Diane Hill Roark never thought her basic baking skills would land her on Today or earn her a spot in the World Food Championships
- Posted on Feb 19, 2019
I sank down on an asphalt curb at the edge of the crowd—more than 500 contestants and their family and friends—at the 2017 World Food Championships, an international cooking competition. The day’s finalists for every category had been announced except for desserts, the one I’d made the mistake of entering. It was nearly 10 p.m. The adrenaline I’d been running on was gone. “It’s over,” I said to my husband, Jerry.
I didn’t belong here. I was an amateur home cook, not one of the real chefs competing all around me. I just wanted to be done with it. I’d seen God work in other people’s lives. I’d thought maybe this was my turn. I was wrong. There’d always been part of me that thought my dreams, my life, didn’t really matter to God. Now I knew.
I’d grown up in Mobile, Alabama, with an alcoholic mother who eventually abandoned us. She didn’t cook, so my father, a housepainter, did the best he could. Things were tough. Even my birthday, January 23, usually went uncelebrated. Maybe that’s why I hated the number 23. Bad luck.
I was the second oldest of four kids and wanted to help. I cooked simple dishes, like hamburger with peppers, onions and cheese. After dinner, I always had desserts—cookies and pies, cakes from a mix. “You’ve outdone yourself,” Daddy would tell me. Occasionally I would catch myself wondering if I could ever earn a living cooking.
Instead I married my high school sweetheart, Jerry. We moved to Montgomery, Alabama, where he’d gotten a job as an X-ray tech. We had a baby girl we named Carly. Five years later, I was pregnant again, this time with twin boys.
A day after they were born, my doctor came to my bed. “Casey is doing great,” he said. “But I have bad news about your other son.”
Caleb was diagnosed with cerebral palsy. His left side was nearly paralyzed. The doctors didn’t think he would live. One night I prayed, “If you’re going to take him, take him now. I hate seeing him suffer.”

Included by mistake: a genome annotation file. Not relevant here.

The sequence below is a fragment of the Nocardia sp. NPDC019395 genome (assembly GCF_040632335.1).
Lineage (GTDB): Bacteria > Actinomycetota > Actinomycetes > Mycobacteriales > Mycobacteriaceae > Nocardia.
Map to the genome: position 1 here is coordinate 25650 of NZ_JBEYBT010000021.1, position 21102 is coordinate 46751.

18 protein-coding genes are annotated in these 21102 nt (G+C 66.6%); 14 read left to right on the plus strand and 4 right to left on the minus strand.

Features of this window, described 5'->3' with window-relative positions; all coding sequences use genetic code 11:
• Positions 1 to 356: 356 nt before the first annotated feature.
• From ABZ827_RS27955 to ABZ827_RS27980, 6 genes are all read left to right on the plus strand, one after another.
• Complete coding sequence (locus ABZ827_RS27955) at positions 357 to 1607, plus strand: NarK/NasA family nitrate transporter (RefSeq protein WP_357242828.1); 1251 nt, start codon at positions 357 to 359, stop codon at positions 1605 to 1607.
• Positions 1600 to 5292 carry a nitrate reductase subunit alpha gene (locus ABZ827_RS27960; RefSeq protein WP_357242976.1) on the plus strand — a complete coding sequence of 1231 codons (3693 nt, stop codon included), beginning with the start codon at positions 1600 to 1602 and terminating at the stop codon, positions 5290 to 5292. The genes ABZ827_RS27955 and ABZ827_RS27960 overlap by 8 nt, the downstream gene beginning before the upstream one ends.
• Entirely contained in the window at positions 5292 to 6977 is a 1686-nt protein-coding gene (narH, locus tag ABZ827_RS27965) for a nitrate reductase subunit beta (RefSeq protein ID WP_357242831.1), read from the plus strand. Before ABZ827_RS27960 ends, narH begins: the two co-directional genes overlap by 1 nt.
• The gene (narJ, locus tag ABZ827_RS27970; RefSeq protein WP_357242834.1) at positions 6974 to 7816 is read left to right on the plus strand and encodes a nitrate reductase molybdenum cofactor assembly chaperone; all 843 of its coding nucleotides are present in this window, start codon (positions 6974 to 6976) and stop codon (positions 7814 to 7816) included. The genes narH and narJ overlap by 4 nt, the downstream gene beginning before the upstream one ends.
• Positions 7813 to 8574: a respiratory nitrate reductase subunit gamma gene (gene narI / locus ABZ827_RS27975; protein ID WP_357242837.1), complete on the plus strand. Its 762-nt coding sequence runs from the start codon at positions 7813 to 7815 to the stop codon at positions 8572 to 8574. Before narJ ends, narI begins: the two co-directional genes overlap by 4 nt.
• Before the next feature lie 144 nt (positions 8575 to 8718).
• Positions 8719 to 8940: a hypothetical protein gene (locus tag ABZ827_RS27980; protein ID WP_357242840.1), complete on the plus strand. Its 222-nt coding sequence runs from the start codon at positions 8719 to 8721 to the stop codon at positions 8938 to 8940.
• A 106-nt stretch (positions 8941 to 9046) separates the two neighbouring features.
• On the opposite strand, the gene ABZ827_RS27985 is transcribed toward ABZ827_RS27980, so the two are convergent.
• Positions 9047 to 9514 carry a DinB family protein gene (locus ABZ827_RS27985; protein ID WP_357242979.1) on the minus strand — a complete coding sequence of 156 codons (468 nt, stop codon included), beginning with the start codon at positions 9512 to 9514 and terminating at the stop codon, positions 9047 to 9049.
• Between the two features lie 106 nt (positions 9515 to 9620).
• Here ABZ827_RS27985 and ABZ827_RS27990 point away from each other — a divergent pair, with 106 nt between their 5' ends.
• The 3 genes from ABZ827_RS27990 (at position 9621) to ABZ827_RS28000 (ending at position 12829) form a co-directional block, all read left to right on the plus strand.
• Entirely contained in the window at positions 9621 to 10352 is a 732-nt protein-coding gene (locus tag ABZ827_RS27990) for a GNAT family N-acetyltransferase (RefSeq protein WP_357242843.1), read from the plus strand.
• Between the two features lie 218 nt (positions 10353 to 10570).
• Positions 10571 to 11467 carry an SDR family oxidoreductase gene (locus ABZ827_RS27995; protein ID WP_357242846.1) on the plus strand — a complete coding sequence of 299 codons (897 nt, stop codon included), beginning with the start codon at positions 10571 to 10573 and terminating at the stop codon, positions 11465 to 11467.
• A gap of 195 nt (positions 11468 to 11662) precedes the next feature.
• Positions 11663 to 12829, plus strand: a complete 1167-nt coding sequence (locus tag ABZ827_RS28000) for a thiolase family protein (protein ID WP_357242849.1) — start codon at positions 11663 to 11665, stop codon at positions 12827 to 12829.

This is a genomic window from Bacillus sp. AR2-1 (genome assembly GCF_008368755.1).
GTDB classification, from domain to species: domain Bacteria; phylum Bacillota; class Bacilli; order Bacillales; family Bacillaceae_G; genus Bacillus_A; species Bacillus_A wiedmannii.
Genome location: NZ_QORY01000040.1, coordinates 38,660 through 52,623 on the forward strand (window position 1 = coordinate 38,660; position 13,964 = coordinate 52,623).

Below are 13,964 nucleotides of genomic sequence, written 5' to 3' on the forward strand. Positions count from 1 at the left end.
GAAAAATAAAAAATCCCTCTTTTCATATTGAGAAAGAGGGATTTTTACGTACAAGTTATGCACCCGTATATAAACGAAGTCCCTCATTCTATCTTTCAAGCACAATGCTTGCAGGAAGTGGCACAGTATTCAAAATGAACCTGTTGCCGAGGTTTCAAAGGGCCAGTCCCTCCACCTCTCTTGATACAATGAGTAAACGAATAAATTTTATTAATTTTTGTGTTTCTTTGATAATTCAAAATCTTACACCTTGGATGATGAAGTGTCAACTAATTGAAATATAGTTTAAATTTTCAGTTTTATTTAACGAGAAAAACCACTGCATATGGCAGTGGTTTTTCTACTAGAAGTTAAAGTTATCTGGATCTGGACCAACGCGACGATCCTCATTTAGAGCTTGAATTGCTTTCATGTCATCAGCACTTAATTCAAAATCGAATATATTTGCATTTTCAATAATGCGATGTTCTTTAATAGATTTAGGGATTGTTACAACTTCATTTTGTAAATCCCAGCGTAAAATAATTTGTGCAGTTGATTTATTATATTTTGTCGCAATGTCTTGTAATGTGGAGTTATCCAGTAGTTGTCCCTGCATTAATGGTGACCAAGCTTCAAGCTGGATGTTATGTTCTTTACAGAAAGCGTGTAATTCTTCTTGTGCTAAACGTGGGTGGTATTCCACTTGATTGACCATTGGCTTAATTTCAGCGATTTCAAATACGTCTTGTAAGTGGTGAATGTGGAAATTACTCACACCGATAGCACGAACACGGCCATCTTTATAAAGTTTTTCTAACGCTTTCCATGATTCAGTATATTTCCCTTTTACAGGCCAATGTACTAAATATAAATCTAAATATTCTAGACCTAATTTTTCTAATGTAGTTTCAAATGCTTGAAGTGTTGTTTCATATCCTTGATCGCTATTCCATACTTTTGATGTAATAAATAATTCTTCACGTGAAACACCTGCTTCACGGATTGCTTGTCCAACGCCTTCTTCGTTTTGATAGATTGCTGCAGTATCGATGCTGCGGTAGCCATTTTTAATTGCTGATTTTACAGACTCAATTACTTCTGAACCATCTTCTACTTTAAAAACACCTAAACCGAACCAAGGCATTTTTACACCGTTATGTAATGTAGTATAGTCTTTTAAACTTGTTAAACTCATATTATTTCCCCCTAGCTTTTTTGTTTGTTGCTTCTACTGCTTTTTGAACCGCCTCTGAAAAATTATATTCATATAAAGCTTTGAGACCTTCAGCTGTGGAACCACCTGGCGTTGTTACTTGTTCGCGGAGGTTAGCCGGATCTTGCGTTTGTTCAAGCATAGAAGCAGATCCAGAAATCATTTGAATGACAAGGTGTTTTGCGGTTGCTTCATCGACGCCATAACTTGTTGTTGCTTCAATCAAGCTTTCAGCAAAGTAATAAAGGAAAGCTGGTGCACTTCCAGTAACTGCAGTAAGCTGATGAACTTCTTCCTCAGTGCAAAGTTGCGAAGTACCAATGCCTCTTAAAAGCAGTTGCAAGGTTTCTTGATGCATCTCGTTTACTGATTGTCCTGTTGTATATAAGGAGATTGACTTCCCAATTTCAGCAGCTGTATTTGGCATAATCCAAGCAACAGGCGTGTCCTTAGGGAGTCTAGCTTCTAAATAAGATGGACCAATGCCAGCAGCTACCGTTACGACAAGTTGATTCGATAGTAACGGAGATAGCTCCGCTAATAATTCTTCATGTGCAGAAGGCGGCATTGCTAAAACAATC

But Caleb slowly improved, undergoing 17 brain operations. My life was consumed with caring for him and giving him as normal a life as possible.
“Involve him when you’re cooking,” his speech therapist told me. “Name every ingredient. Describe each step. It’s a great way of stimulating his mind.”
“You’re my sous-chef,” I told Caleb, explaining how every top chef has an assistant.
Desserts were our favorite, especially one we called Caleb’s Comfort Cake. A simple pound cake that, once glazed, transformed into something wondrous. By age 10, Caleb got so he could practically make it on his own.
Carly and Casey did great in school. But Caleb still needed lots of care. I didn’t make many friends.
We moved to Benton, Arkansas, for Jerry’s new job selling medical equipment. There I barely knew my neighbors. Carly was in medical school. Casey wanted to become a doctor too. We’d adopted two more children in 2006, and my focus was even more on cooking and my family. Caleb’s favorite TV show was Today. That’s what we were watching one morning in the spring of 2017 when an announcement came on for a dessert-cooking competition. To enter, you only had to send in a recipe. “Let’s do it,” Caleb said.
“I don’t know,” I said. “The things we cook are pretty basic.”